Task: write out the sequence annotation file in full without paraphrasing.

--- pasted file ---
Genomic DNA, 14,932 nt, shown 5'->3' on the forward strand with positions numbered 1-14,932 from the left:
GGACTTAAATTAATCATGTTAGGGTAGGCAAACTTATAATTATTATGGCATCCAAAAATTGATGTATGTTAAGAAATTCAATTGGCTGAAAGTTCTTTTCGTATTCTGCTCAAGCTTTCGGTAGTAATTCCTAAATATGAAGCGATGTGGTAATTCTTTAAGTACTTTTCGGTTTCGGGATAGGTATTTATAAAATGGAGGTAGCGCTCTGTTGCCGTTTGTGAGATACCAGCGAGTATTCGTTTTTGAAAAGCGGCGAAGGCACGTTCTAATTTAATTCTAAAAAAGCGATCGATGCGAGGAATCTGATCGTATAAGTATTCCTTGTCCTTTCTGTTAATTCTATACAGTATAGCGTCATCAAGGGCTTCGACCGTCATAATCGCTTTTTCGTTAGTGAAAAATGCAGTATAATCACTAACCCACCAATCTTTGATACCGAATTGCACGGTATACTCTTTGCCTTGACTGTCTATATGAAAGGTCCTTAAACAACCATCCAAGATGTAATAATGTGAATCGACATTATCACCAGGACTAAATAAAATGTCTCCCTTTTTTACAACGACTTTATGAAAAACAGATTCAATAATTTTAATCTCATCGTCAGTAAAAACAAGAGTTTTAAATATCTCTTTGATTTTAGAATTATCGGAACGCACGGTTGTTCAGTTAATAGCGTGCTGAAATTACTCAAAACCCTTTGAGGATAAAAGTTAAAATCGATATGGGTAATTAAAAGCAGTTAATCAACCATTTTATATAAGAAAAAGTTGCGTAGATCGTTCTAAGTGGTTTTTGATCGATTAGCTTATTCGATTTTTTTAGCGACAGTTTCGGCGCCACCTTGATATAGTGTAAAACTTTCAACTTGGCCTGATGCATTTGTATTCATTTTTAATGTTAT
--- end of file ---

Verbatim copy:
Genomic DNA, 14,932 nt, shown 5'->3' on the forward strand with positions numbered 1-14,932 from the left:
GGACTTAAATTAATCATGTTAGGGTAGGCAAACTTATAATTATTATGGCATCCAAAAATTGATGTATGTTAAGAAATTCAATTGGCTGAAAGTTCTTTTCGTATTCTGCTCAAGCTTTCGGTAGTAATTCCTAAATATGAAGCGATGTGGTAATTCTTTAAGTACTTTTCGGTTTCGGGATAGGTATTTATAAAATGGAGGTAGCGCTCTGTTGCCGTTTGTGAGATACCAGCGAGTATTCGTTTTTGAAAAGCGGCGAAGGCACGTTCTAATTTAATTCTAAAAAAGCGATCGATGCGAGGAATCTGATCGTATAAGTATTCCTTGTCCTTTCTGTTAATTCTATACAGTATAGCGTCATCAAGGGCTTCGACCGTCATAATCGCTTTTTCGTTAGTGAAAAATGCAGTATAATCACTAACCCACCAATCTTTGATACCGAATTGCACGGTATACTCTTTGCCTTGACTGTCTATATGAAAGGTCCTTAAACAACCATCCAAGATGTAATAATGTGAATCGACATTATCACCAGGACTAAATAAAATGTCTCCCTTTTTTACAACGACTTTATGAAAAACAGATTCAATAATTTTAATCTCATCGTCAGTAAAAACAAGAGTTTTAAATATCTCTTTGATTTTAGAATTATCGGAACGCACGGTTGTTCAGTTAATAGCGTGCTGAAATTACTCAAAACCCTTTGAGGATAAAAGTTAAAATCGATATGGGTAATTAAAAGCAGTTAATCAACCATTTTATATAAGAAAAAGTTGCGTAGATCGTTCTAAGTGGTTTTTGATCGATTAGCTTATTCGATTTTTTTAGCGACAGTTTCGGCGCCACCTTGATATAGTGTAAAACTTTCAACTTGGCCTGATGCATTTGTATTCATTTTTAATGTTAT